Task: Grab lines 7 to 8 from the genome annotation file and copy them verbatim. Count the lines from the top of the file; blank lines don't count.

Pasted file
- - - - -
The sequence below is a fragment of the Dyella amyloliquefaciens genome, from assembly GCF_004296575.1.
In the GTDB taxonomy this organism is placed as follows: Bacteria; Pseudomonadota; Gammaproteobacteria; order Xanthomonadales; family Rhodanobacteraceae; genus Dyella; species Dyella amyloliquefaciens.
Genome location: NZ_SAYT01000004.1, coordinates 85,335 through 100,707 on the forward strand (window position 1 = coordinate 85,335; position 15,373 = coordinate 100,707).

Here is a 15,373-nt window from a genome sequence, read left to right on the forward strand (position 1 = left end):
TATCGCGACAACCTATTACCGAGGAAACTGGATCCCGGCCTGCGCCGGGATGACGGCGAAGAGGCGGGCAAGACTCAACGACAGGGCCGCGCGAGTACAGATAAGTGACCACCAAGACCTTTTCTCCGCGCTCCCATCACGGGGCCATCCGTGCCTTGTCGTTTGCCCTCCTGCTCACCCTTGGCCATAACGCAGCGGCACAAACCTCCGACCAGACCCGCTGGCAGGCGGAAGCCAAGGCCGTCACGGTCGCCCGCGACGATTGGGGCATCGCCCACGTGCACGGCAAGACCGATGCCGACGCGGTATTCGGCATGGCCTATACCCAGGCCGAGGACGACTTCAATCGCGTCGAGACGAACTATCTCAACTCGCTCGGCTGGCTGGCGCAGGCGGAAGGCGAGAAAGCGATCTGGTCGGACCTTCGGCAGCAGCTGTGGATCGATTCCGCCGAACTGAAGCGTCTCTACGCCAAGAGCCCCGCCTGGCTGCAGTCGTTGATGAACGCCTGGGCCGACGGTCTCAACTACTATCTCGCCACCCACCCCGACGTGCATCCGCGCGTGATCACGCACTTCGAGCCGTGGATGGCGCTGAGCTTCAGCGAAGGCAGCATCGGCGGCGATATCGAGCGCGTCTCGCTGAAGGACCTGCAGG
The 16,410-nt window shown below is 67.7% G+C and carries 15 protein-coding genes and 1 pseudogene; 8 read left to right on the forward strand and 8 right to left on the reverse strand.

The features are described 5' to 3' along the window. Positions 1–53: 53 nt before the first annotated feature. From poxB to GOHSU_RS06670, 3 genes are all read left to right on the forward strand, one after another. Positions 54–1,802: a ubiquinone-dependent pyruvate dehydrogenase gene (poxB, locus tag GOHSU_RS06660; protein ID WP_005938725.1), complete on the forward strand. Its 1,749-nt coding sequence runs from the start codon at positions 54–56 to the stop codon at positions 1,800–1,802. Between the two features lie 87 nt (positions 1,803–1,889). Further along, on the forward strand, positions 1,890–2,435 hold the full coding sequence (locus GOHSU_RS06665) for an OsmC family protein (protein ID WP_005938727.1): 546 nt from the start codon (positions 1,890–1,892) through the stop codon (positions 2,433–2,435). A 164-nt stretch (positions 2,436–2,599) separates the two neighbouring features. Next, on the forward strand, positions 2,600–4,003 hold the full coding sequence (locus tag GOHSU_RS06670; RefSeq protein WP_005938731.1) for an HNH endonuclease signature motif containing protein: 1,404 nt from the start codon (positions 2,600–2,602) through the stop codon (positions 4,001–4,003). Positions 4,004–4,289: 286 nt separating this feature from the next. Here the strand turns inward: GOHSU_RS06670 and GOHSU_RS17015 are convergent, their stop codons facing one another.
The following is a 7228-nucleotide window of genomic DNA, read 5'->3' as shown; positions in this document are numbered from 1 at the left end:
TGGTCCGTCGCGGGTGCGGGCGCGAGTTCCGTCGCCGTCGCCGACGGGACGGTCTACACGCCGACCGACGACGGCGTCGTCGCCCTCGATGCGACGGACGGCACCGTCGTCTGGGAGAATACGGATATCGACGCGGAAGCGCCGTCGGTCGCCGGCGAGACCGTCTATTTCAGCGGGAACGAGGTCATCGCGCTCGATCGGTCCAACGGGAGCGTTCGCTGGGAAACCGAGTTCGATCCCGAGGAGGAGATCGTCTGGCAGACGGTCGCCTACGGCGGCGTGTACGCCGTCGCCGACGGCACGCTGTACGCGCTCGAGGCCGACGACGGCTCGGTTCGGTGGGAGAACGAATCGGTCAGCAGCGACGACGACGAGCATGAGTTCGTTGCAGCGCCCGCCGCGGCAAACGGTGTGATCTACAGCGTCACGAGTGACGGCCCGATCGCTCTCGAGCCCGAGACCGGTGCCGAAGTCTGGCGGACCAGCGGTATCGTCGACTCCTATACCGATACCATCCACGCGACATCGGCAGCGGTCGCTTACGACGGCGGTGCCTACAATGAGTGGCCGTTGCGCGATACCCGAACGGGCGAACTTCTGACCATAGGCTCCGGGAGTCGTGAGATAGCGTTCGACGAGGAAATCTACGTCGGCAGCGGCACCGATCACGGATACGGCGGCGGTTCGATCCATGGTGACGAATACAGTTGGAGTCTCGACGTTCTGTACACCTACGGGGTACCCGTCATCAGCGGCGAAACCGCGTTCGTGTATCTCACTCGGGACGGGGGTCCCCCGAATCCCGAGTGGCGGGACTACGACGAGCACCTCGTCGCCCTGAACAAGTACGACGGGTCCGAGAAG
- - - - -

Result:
The features are described 5' to 3' along the window. Positions 1–53: 53 nt before the first annotated feature. From poxB to GOHSU_RS06670, 3 genes are all read left to right on the forward strand, one after another. Positions 54–1,802: a ubiquinone-dependent pyruvate dehydrogenase gene (poxB, locus tag GOHSU_RS06660; protein ID WP_005938725.1), complete on the forward strand. Its 1,749-nt coding sequence runs from the start codon at positions 54–56 to the stop codon at positions 1,800–1,802. Between the two features lie 87 nt (positions 1,803–1,889). Further along, on the forward strand, positions 1,890–2,435 hold the full coding sequence (locus GOHSU_RS06665) for an OsmC family protein (protein ID WP_005938727.1): 546 nt from the start codon (positions 1,890–1,892) through the stop codon (positions 2,433–2,435). A 164-nt stretch (positions 2,436–2,599) separates the two neighbouring features. Next, on the forward strand, positions 2,600–4,003 hold the full coding sequence (locus tag GOHSU_RS06670; RefSeq protein WP_005938731.1) for an HNH endonuclease signature motif containing protein: 1,404 nt from the start codon (positions 2,600–2,602) through the stop codon (positions 4,001–4,003). Positions 4,004–4,289: 286 nt separating this feature from the next. Here the strand turns inward: GOHSU_RS06670 and GOHSU_RS17015 are convergent, their stop codons facing one another.
The following is a 7228-nucleotide window of genomic DNA, read 5'->3' as shown; positions in this document are numbered from 1 at the left end: